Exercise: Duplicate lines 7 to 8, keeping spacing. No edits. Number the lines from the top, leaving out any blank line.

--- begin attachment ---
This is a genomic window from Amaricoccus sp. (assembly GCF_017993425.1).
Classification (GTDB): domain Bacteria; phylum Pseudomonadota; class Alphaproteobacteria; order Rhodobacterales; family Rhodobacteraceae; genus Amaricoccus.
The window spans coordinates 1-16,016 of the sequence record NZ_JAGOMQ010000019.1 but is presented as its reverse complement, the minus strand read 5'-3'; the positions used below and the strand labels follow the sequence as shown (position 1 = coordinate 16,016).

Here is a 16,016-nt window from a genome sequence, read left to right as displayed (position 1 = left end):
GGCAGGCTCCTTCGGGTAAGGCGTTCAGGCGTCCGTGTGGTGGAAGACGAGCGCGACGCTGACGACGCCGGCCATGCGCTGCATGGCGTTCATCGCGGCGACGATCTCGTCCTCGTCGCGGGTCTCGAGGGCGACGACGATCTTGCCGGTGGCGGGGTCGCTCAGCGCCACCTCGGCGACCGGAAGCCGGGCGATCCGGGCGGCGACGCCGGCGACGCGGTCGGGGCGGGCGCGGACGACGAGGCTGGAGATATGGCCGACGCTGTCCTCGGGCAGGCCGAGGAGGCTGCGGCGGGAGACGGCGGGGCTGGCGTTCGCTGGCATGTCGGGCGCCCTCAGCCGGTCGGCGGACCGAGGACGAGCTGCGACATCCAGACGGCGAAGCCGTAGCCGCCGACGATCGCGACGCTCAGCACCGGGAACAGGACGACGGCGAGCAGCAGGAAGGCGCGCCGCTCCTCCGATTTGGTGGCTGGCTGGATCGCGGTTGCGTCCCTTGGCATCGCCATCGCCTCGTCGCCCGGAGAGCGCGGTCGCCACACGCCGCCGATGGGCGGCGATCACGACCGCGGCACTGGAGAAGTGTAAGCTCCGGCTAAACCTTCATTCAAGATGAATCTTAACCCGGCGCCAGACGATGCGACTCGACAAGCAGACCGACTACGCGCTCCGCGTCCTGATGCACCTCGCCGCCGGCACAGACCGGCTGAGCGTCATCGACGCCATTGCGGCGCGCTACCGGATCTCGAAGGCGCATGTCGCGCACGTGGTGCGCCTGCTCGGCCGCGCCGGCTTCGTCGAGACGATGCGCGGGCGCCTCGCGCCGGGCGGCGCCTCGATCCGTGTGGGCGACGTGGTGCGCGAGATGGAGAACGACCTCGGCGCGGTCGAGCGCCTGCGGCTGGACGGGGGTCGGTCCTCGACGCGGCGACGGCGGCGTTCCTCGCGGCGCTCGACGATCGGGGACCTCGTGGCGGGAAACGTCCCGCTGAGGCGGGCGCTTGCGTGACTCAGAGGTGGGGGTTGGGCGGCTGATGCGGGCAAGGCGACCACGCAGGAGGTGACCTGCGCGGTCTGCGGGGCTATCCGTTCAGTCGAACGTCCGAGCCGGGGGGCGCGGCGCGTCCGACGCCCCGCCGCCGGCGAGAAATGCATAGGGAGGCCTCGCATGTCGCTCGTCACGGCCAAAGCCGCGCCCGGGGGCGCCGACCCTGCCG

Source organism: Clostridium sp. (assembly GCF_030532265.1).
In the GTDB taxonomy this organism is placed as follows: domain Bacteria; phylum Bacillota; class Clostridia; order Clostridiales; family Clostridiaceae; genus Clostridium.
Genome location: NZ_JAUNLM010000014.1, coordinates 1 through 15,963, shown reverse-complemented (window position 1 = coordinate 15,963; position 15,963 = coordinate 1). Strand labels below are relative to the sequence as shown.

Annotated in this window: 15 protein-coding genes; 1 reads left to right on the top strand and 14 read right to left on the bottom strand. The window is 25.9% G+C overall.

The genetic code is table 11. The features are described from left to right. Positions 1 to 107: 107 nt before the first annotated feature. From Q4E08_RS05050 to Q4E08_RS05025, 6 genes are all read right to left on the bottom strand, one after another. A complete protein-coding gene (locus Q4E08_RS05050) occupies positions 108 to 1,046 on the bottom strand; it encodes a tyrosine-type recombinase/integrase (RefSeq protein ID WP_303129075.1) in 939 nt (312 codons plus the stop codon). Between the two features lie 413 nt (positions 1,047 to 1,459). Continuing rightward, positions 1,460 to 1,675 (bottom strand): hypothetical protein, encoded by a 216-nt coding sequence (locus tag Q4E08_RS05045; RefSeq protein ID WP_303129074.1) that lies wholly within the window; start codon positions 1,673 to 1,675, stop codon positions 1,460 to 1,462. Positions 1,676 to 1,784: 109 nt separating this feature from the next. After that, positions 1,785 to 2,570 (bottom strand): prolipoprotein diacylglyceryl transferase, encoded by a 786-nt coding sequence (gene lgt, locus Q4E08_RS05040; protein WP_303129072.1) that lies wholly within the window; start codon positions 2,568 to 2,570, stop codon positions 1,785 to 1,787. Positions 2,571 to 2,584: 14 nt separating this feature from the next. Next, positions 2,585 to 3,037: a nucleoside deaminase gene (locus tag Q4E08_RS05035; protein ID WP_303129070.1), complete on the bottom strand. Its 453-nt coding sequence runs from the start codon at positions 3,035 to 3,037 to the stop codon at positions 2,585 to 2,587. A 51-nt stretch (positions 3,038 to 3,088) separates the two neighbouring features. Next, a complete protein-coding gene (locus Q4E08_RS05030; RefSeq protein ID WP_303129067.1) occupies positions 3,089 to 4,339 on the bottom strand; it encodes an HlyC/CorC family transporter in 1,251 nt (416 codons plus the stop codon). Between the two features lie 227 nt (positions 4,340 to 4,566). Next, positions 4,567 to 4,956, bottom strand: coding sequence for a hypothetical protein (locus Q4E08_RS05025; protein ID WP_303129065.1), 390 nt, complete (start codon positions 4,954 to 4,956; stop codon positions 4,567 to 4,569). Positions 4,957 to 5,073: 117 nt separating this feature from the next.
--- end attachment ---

In the GTDB taxonomy this organism is placed as follows: domain Bacteria; phylum Bacillota; class Clostridia; order Clostridiales; family Clostridiaceae; genus Clostridium.
Genome location: NZ_JAUNLM010000014.1, coordinates 1 through 15,963, shown reverse-complemented (window position 1 = coordinate 15,963; position 15,963 = coordinate 1). Strand labels below are relative to the sequence as shown.